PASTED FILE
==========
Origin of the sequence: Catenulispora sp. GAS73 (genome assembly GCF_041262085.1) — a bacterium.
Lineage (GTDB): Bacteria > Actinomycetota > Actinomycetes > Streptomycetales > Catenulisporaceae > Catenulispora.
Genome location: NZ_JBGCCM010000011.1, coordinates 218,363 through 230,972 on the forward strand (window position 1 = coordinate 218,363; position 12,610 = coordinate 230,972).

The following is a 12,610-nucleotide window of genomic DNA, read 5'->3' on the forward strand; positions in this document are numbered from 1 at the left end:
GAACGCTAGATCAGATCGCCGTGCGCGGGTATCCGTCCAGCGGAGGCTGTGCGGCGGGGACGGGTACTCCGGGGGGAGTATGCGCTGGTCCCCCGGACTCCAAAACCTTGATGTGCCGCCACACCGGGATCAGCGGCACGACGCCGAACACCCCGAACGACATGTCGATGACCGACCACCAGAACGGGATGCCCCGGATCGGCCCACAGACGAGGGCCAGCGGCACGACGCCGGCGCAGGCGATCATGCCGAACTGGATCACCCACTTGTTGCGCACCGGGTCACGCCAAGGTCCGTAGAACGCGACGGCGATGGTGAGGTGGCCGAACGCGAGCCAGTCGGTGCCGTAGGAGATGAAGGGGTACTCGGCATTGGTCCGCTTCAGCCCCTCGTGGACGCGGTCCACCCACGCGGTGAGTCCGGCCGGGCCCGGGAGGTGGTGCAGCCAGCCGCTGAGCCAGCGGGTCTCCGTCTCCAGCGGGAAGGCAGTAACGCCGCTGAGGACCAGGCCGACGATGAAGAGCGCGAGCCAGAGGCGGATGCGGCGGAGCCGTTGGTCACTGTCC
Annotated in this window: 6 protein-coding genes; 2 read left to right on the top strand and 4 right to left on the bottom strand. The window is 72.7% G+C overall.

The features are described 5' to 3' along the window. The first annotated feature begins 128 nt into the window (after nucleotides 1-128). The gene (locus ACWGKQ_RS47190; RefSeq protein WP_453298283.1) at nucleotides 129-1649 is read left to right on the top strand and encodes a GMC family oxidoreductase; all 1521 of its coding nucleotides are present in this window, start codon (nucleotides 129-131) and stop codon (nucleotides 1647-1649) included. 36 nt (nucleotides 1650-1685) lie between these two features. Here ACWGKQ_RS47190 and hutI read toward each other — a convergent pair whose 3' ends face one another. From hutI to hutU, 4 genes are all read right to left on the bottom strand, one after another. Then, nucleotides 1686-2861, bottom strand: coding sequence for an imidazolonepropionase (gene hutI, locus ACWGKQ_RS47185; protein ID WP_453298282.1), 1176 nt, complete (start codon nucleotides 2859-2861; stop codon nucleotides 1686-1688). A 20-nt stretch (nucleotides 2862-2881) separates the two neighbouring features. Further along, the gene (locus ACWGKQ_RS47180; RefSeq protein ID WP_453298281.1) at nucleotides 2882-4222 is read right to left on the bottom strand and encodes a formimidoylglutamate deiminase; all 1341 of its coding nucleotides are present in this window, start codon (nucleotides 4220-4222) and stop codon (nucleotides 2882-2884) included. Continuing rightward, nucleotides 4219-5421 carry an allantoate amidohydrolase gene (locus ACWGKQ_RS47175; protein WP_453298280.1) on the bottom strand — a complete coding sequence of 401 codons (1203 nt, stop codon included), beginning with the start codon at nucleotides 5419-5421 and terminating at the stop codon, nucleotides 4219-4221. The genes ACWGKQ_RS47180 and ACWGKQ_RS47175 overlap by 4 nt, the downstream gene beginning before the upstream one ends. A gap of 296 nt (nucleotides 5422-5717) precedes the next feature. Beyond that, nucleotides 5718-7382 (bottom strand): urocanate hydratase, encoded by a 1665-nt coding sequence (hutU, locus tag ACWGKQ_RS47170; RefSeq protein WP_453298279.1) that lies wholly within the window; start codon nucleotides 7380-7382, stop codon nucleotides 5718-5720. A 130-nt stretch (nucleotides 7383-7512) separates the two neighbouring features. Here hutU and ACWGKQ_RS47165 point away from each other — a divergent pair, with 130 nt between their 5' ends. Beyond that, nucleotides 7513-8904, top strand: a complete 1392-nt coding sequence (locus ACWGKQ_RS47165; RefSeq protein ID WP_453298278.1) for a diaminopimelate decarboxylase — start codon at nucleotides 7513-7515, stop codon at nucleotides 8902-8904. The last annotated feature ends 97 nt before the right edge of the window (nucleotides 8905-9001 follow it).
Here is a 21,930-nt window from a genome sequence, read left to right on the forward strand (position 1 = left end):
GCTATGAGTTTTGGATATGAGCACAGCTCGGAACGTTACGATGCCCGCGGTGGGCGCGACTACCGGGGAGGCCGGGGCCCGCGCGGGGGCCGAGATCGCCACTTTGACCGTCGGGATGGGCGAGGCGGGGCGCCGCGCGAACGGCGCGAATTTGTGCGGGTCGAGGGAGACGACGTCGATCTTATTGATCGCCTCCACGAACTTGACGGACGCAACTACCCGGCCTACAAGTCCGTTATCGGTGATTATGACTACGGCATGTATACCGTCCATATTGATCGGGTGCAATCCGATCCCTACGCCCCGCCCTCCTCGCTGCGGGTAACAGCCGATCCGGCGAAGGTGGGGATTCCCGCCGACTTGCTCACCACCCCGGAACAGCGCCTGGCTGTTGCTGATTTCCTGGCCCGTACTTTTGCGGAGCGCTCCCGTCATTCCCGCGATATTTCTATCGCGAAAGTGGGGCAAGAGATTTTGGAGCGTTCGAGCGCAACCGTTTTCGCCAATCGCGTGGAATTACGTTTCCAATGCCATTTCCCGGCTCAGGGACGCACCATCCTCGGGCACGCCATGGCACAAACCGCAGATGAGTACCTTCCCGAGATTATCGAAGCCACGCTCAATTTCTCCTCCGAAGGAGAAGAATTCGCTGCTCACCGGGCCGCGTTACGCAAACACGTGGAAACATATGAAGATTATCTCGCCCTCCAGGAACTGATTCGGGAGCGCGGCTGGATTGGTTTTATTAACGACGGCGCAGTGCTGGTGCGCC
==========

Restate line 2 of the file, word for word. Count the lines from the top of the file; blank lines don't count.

Lineage (GTDB): Bacteria > Actinomycetota > Actinomycetes > Streptomycetales > Catenulisporaceae > Catenulispora.